England, finalists in 2019, open their Rugby World Cup 2023 challenge with a difficult clash against an Argentina side confident of booking a place in the knockout phase of the competition.
Tournament history favours Steve Borthwick’s side – England have won the three previous RWC meetings, including a convincing 39-10 victory in Japan four years ago.
But Los Pumas came out on top the last time the two sides met, last November – and they’ve had a confidence-boosting run-in to the tournament. Unlike England.
FIXTURE: England v Argentina
GROUND: Stade de Marseille (67,847)
KICK-OFF: 21:00 local time (GMT+2)
The first match between an England XV and Argentina was in 1978. The first test, in which players from both sides were capped came three years later in 1981.
In the 42 years that have followed, the two sides have met 25 times – including three times in Rugby World Cups. England have won 19 of them, Argentina five, and that first match ended in a 19-19 draw.
In November 2006, Los Pumas recorded their first win over England outside Argentina – a result that ended the era of Andy Robinson as head coach.
Last November, they finally added to that number, with a dramatic and thoroughly deserved 30-29 victory at a rain-sodden Twickenham.
England led 16-12 at half-time, but Emiliano Boffelli and player-of-the-match Santiago Carreras crossed in quick succession to turn the game on its head.
Eddie Jones was replaced as England coach after last November’s internationals, which also included defeat to South Africa, a draw with New Zealand, and victory over Japan.
KEY TALKING POINT
England head into this year’s World Cup on the back of just three wins in nine matches under Steve Borthwick, including a first-ever defeat against an emerging nation when they lost 30-22 against Fiji.
The head coach has insisted that his squad will come good at the tournament. An opening round win against their biggest Pool D rivals might quiet some critics. The question is whether his confidence is well placed.
George Ford v Santiago Carreras. In a game between two sides that look very evenly matched on paper, two Premiership fly-halves – Sale Sharks’ Ford and Gloucester Rugby’s Carreras – go head-to-head on the biggest rugby stage of all. The Argentinian drifts between 10 and 15 on the teamsheet. If there is an advantage, it may be here. Has coach Michael Cheika made the right call?
Argentina coach Cheika has put his faith in experience for this tournament – his 33-player squad featured hooker Agustín Creevy, 38, who is Los Pumas’ first-ever test centurion. He and Nicolás Sánchez, who’s not in the 23 for the opener, are coming into their fourth Rugby World Cup. Another 10 of the 33 Argentina squad members are playing their third.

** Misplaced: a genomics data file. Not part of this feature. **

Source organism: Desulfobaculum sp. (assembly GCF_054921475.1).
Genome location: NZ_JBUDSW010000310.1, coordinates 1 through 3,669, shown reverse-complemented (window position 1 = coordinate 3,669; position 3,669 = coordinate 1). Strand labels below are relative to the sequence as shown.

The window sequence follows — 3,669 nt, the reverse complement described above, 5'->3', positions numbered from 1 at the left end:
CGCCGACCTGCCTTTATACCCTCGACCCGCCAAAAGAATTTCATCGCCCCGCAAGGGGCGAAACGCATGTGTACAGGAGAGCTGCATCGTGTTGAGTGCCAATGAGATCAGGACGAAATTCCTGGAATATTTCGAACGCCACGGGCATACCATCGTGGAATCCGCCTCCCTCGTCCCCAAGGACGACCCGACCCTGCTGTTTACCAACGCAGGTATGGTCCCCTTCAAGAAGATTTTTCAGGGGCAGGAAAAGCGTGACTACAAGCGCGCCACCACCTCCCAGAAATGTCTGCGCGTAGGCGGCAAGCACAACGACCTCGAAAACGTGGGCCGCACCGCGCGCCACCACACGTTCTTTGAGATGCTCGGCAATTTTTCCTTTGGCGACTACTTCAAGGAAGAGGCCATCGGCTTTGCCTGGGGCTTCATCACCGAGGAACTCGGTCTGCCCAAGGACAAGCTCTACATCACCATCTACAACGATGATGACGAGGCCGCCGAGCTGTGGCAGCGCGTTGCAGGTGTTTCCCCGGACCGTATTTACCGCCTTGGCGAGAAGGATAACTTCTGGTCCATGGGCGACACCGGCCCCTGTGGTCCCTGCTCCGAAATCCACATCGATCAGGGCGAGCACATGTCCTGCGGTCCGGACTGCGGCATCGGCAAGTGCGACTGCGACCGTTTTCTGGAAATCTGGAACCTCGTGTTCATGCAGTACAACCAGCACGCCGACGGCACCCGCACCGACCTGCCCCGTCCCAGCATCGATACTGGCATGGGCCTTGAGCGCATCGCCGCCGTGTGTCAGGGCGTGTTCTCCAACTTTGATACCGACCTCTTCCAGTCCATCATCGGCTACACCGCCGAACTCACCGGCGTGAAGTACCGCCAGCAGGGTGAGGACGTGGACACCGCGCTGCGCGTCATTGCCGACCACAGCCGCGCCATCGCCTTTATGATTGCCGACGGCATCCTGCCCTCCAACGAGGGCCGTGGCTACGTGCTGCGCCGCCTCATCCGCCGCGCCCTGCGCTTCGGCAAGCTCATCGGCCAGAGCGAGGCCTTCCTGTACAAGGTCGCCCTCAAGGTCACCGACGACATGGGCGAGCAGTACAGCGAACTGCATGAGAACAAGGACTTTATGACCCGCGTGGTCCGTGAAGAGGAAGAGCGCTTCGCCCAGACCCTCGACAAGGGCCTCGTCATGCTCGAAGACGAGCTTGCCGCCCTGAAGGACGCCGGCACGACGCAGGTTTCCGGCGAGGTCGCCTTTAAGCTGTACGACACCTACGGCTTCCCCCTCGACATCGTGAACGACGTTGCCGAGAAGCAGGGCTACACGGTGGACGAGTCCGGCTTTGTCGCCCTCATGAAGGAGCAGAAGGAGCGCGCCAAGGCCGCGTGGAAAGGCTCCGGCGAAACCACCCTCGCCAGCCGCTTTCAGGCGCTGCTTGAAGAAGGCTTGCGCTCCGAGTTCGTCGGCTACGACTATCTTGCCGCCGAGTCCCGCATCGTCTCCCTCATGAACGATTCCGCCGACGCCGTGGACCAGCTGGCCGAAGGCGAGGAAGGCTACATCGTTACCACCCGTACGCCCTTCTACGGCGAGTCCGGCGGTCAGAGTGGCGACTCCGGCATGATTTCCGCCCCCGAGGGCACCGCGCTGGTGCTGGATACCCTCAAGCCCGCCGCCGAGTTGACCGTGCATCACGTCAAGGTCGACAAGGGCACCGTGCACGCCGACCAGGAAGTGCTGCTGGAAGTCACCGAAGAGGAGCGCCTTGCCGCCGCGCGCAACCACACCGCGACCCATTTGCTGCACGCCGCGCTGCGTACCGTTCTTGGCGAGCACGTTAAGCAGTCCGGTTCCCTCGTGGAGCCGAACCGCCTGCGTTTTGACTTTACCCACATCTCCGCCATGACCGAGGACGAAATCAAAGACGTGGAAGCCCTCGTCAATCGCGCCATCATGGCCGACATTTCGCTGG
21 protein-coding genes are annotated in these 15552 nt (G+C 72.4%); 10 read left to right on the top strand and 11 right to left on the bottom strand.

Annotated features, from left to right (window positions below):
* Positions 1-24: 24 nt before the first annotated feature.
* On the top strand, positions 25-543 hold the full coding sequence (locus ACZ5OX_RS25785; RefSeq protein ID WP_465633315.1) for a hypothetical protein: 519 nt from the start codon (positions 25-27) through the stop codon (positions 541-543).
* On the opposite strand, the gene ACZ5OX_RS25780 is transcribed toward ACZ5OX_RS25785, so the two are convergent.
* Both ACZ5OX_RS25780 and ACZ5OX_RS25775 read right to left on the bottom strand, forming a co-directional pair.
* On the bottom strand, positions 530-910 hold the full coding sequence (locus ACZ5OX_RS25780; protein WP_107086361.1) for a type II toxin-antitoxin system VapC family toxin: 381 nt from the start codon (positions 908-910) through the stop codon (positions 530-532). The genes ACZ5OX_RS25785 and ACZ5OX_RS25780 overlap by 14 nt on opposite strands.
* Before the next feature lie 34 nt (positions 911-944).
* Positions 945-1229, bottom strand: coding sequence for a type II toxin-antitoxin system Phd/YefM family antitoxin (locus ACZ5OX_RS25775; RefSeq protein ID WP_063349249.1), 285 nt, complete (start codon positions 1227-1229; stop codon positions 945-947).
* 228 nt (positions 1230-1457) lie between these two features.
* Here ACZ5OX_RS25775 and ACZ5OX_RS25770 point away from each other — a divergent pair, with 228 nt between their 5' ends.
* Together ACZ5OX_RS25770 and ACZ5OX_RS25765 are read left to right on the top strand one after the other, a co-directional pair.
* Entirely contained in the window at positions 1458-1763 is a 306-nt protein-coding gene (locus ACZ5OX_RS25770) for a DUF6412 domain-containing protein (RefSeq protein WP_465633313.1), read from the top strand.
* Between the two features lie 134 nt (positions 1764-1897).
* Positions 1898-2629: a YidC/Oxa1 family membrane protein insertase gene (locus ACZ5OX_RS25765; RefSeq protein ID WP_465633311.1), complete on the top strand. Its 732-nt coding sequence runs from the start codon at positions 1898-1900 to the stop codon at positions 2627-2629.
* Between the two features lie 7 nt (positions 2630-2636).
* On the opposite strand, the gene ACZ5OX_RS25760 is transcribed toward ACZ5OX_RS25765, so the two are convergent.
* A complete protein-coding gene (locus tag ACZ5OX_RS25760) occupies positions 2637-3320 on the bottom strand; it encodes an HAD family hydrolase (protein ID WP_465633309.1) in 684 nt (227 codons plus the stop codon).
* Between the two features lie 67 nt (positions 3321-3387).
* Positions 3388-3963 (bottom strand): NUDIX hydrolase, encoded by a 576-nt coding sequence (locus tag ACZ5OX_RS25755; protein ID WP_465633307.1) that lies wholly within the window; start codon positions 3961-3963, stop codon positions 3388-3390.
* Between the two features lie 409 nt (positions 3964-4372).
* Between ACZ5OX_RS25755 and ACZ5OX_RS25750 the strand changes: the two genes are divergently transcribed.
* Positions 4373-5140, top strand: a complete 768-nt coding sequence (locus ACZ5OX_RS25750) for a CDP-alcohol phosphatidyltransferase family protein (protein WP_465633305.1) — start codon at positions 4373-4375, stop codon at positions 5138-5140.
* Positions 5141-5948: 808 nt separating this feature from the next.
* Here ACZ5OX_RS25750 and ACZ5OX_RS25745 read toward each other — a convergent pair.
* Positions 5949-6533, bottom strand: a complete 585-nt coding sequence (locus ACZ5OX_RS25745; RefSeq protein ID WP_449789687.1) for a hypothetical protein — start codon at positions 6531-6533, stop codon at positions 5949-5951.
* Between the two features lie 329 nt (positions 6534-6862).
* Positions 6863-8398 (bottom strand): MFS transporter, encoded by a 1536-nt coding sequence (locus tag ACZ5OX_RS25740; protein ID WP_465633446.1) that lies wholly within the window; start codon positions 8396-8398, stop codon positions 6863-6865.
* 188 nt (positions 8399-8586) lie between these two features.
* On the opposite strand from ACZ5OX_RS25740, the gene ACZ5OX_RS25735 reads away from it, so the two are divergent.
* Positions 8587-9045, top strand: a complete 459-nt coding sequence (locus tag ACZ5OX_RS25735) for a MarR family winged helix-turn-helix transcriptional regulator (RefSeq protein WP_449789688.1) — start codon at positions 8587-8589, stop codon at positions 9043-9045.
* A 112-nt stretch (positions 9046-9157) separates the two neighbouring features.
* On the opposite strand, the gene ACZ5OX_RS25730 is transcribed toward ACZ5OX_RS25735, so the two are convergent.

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Speaking about the choice of France for this World Cup, the president of World Rugby also said that the country will be “a magnificent host, but not only in Paris, but in all this country that loves great competitions and rugby”. Because, outside Saint-Denis, eight additional French cities are candidates to host various games. Toulouse, Marseille, Bordeaux, Nantes, Saint-Etienne, Lyon, Lille and Nice were chosen to be the field of 48 games in the Cup.
Toulouse, which defines itself as the French stronghold of rugby, since it is the cradle of French rugby, will host six games to stay the most iconic city of rugby. And it won’t be alone: in Marseille, rather a land of football, the no less iconic Vélodrome stadium scheduled six games. The Bordeaux stadium will host four, the same as Nantes, Saint-Etienne, and Nice. The cities of Lyon and Lille will both host five games and try to become the new promised land of rugby!
Mathieu Raynal (France). The home nation’s only representative on the 12-strong referees’ panel at RWC 2023 was a promising back in his youth, winning the French junior championship with Perpignan in 1998.
The Rugby World Cup is here with excitement building ahead of this evening’s opening fixture.
Organisers hope it will set the mood for a competition that stretches over 48 matches and 51 days – and is more than three weeks longer than the Fifa World Cup in Qatar. The initial signs are certainly positive. Teams have been welcomed to their training bases by huge crowds. Images of the French captain Antoine Dupont are everywhere. And 2.5m tickets have been sold, the highest ever, with 600,000 visitors arriving from abroad. Among them are the Prince and Princess of Wales, who will be in Bordeaux and Marseille to cheer on Wales and England this weekend.
It should be a thrilling curtain raiser in Paris, with hosts France taking on New Zealand in an early clash of contenders.
Both sides are dealing with injury issues but the encounter could offer a chance for either side to lay down an opening night statement of intent.
England, meanwhile, kick their tournament off on Saturday, with Steve Borthwick producing a first line-up containing a number of surprise selections. They face Argentina, with both sides due to speak at the Stade Velodrome on match eve.
Scotland are also in Marseille, with Gregor Townsend ready to name his team later on Friday. South Africa confirmed their squad earlier in the week for a vital first encounter in a competitive Pool B.